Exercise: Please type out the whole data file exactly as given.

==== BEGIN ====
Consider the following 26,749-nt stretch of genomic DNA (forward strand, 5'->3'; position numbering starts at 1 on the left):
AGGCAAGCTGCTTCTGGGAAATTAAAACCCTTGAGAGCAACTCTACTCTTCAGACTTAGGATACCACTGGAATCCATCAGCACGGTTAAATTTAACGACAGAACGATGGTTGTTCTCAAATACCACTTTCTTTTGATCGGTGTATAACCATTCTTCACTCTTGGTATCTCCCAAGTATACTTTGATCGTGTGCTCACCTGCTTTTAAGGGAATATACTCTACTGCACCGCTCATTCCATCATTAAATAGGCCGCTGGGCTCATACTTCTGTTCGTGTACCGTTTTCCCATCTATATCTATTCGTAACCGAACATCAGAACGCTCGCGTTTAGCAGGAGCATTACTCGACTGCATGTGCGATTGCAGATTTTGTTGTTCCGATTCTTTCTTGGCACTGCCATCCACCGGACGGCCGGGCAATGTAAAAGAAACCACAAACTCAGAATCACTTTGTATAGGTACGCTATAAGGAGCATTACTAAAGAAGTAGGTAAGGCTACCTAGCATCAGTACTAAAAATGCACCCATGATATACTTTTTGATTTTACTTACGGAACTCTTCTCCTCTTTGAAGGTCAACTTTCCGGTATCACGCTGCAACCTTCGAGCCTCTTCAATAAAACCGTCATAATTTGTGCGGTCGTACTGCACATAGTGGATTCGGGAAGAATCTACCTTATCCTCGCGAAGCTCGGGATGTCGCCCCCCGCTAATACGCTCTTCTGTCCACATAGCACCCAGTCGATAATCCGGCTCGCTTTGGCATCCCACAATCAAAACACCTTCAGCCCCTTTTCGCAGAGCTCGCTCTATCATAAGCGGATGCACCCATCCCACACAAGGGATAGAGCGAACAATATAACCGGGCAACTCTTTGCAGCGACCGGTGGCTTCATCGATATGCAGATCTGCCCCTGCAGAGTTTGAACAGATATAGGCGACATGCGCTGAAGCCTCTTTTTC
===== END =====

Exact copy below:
Consider the following 26,749-nt stretch of genomic DNA (forward strand, 5'->3'; position numbering starts at 1 on the left):
AGGCAAGCTGCTTCTGGGAAATTAAAACCCTTGAGAGCAACTCTACTCTTCAGACTTAGGATACCACTGGAATCCATCAGCACGGTTAAATTTAACGACAGAACGATGGTTGTTCTCAAATACCACTTTCTTTTGATCGGTGTATAACCATTCTTCACTCTTGGTATCTCCCAAGTATACTTTGATCGTGTGCTCACCTGCTTTTAAGGGAATATACTCTACTGCACCGCTCATTCCATCATTAAATAGGCCGCTGGGCTCATACTTCTGTTCGTGTACCGTTTTCCCATCTATATCTATTCGTAACCGAACATCAGAACGCTCGCGTTTAGCAGGAGCATTACTCGACTGCATGTGCGATTGCAGATTTTGTTGTTCCGATTCTTTCTTGGCACTGCCATCCACCGGACGGCCGGGCAATGTAAAAGAAACCACAAACTCAGAATCACTTTGTATAGGTACGCTATAAGGAGCATTACTAAAGAAGTAGGTAAGGCTACCTAGCATCAGTACTAAAAATGCACCCATGATATACTTTTTGATTTTACTTACGGAACTCTTCTCCTCTTTGAAGGTCAACTTTCCGGTATCACGCTGCAACCTTCGAGCCTCTTCAATAAAACCGTCATAATTTGTGCGGTCGTACTGCACATAGTGGATTCGGGAAGAATCTACCTTATCCTCGCGAAGCTCGGGATGTCGCCCCCCGCTAATACGCTCTTCTGTCCACATAGCACCCAGTCGATAATCCGGCTCGCTTTGGCATCCCACAATCAAAACACCTTCAGCCCCTTTTCGCAGAGCTCGCTCTATCATAAGCGGATGCACCCATCCCACACAAGGGATAGAGCGAACAATATAACCGGGCAACTCTTTGCAGCGACCGGTGGCTTCATCGATATGCAGATCTGCCCCTGCAGAGTTTGAACAGATATAGGCGACATGCGCTGAAGCCTCTTTTTC